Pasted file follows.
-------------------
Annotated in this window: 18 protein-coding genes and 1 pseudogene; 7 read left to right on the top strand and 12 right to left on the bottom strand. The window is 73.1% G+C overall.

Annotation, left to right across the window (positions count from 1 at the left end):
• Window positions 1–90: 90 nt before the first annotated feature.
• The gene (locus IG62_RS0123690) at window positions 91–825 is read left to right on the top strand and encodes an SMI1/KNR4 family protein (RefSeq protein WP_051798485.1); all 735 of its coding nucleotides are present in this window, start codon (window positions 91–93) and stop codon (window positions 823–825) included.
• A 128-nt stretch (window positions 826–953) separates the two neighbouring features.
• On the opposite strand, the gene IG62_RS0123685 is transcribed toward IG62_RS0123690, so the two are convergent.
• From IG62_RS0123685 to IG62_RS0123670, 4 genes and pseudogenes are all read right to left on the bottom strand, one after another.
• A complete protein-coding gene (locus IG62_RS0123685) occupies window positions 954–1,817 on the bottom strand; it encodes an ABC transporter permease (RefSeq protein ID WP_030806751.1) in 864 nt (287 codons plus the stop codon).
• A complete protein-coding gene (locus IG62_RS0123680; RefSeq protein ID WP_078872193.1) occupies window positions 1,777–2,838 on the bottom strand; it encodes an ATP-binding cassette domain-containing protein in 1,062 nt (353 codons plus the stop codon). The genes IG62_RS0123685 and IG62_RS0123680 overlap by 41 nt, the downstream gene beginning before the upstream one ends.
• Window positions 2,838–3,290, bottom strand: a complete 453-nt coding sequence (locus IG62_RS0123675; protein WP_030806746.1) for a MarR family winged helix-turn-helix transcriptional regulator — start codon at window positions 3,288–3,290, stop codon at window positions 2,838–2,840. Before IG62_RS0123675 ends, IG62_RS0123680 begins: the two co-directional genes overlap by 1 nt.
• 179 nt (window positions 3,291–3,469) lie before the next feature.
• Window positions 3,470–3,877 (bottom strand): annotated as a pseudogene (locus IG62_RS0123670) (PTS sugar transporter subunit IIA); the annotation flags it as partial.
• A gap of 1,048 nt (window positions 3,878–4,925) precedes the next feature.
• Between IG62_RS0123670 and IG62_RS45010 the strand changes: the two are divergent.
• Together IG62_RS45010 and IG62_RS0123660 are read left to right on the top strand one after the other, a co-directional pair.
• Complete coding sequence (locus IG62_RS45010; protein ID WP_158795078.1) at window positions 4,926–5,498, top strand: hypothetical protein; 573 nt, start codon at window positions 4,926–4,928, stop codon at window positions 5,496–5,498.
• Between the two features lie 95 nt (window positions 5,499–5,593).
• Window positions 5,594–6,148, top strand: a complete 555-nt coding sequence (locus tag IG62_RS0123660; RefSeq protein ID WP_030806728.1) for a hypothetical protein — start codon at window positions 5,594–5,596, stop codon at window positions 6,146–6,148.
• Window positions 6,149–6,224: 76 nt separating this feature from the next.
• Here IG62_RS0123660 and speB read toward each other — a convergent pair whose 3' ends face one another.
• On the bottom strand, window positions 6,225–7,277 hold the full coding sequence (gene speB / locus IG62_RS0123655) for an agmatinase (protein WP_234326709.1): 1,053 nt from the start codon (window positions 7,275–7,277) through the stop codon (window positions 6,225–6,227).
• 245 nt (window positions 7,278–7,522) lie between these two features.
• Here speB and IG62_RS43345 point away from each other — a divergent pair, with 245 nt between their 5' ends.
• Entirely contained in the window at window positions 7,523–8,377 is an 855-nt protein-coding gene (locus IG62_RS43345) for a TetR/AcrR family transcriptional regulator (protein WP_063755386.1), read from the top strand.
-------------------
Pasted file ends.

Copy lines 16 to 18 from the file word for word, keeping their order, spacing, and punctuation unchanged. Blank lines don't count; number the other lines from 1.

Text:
• Complete coding sequence (locus IG62_RS45010; protein ID WP_158795078.1) at window positions 4,926–5,498, top strand: hypothetical protein; 573 nt, start codon at window positions 4,926–4,928, stop codon at window positions 5,496–5,498.
• Between the two features lie 95 nt (window positions 5,499–5,593).
• Window positions 5,594–6,148, top strand: a complete 555-nt coding sequence (locus tag IG62_RS0123660; RefSeq protein ID WP_030806728.1) for a hypothetical protein — start codon at window positions 5,594–5,596, stop codon at window positions 6,146–6,148.